Often touted as a panacea for practically every disease under the sun, antioxidants have gotten a lot of attention in recent years due to their myriad health benefits. With the capacity to curtail the spread of cancer, dementia, cardiovascular disease, vision loss, and other chronic conditions that crop up as we age, do antioxidants really hold the key to vitality and longevity?
The Free Radical Theory of Aging
First put forth by Denham Harman in 1956, the free radical theory of aging posits that we – and other organisms – age as cells become damaged over time by free radicals.
All the molecules in the human body are composed of atoms that are held together with two electrons. Free radicals are molecules that contain only one electron. They are introduced into the body when you breathe, eat certain foods, and when food is turned into energy.
Because electrons are most stable when in pairs, free radicals will “steal” an electron from another pair, causing the original molecule to become a free radical itself. Setting off a chain reaction, this newly created free radical will steal from another electron pair, which will in turn take an electron from another pair, and on and on it goes.
Ultimately, unpaired electrons cannot function properly. Damage caused by free radicals, a phenomenon called oxidative stress, leads to the death of affected cells in the body. It can dramatically change the cell structure of proteins and lipids while altering the instructions coded in DNA. Oxidative stress has been implicated in a dizzying array of diseases: cancer, cardiovascular disease, ADHD, depression, Parkinson’s disease, chronic fatigue syndrome, Alzheimer’s disease, cataracts, diabetes, celiac disease, bipolar disorder, fibromyalgia, arthritis, influenza, and multiple sclerosis – to name just a few.
To minimize oxidative stress, our bodies do have a built-in defense. Enzymes called superoxide dismutase (SOD) and catalase are synthesized by the body to either remove or add an electron to every free radical molecules it encounters. These enzymes won’t completely mitigate the effects of free radicals, but they do degrade them so they are less damaging to the body.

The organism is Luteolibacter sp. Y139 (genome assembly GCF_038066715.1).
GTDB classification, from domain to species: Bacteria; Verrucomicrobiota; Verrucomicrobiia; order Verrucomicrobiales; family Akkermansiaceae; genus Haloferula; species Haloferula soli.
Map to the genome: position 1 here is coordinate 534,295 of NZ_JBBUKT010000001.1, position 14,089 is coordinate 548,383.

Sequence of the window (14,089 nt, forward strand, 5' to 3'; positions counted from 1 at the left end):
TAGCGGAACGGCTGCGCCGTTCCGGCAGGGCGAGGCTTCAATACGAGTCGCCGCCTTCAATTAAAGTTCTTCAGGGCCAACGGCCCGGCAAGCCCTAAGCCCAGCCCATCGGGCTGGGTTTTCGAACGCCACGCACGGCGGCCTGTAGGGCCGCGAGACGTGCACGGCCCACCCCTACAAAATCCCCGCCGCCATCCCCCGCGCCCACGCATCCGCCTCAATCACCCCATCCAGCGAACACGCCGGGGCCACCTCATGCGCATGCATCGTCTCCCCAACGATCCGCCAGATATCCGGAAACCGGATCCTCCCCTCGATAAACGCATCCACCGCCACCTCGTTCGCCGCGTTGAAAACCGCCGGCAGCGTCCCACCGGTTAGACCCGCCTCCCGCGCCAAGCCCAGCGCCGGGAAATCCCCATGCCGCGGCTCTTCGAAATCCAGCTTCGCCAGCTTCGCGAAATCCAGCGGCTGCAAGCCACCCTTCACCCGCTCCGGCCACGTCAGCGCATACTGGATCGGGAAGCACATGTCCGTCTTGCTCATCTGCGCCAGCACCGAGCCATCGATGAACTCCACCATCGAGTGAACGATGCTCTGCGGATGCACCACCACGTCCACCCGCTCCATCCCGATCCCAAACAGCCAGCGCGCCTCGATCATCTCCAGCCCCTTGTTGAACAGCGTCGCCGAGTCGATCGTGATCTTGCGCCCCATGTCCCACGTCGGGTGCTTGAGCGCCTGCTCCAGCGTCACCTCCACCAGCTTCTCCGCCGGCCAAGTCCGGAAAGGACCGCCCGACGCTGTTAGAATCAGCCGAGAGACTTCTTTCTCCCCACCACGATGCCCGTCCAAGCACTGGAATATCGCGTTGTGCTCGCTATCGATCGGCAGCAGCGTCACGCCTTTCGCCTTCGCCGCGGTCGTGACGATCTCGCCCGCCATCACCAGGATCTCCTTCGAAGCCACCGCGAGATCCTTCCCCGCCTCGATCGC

Free radicals are generated by simply breathing oxygen, exercising, and digesting food. They are also found in fried foods, alcohol, cigarette smoke, air pollution, sunlight, and some medications. Unfortunately the antioxidants our bodies naturally produce are not enough on their own to combat the damage caused by free radicals – and this is why supplementing the system with a diet rich in antioxidants is thought to ease oxidative stress.
How Antioxidants Neutralize Free Radicals
The mechanism of antioxidants is wonderfully simple: When introduced to the body, antioxidants seek out free radicals and generously donate an electron to create a pair. Through this action, the antioxidant molecule sacrifices itself in the process.
There are hundreds – and perhaps even more – substances that act as antioxidants. Although various vitamins, minerals, and plant chemicals have antioxidant properties, they are not one and the same. Each type has its own unique biological and chemical behaviors, evolving in conjunction with each other to fulfill different functions. This means that to get the most benefit, you’ll need to consume many kinds of antioxidants for optimal health.
(Side note: to call a substance an antioxidant is a misnomer; vitamin C, for example, isn’t an antioxidant per se, but it has antioxidant properties because it inhibits oxidation by becoming an electron donor.)
7 Types of Antioxidants & Top Food Sources
So far, there are nearly 500,000 scientific studies on the action of antioxidants, and new types (and subtypes) of free radical scavengers are being discovered all the time. While we couldn’t possibly cover all of them here, these are the antioxidants you don’t want to miss out on:
A class of phytonutrients, carotenoids are plant pigments that give many fruits and vegetables their vibrant red, orange, and yellow hues. Though there are more than 600 types of carotenoids, these are most commonly found in the Western diet:
Beta-carotene – Becoming vitamin A when ingested, beta-carotene helps maintain healthy skin and eyes. Its protective properties work best when consumed along with vitamins E and C. Foods rich with beta-carotene include carrots, mangoes, pumpkin, cantaloupe, papaya, and sweet potatoes.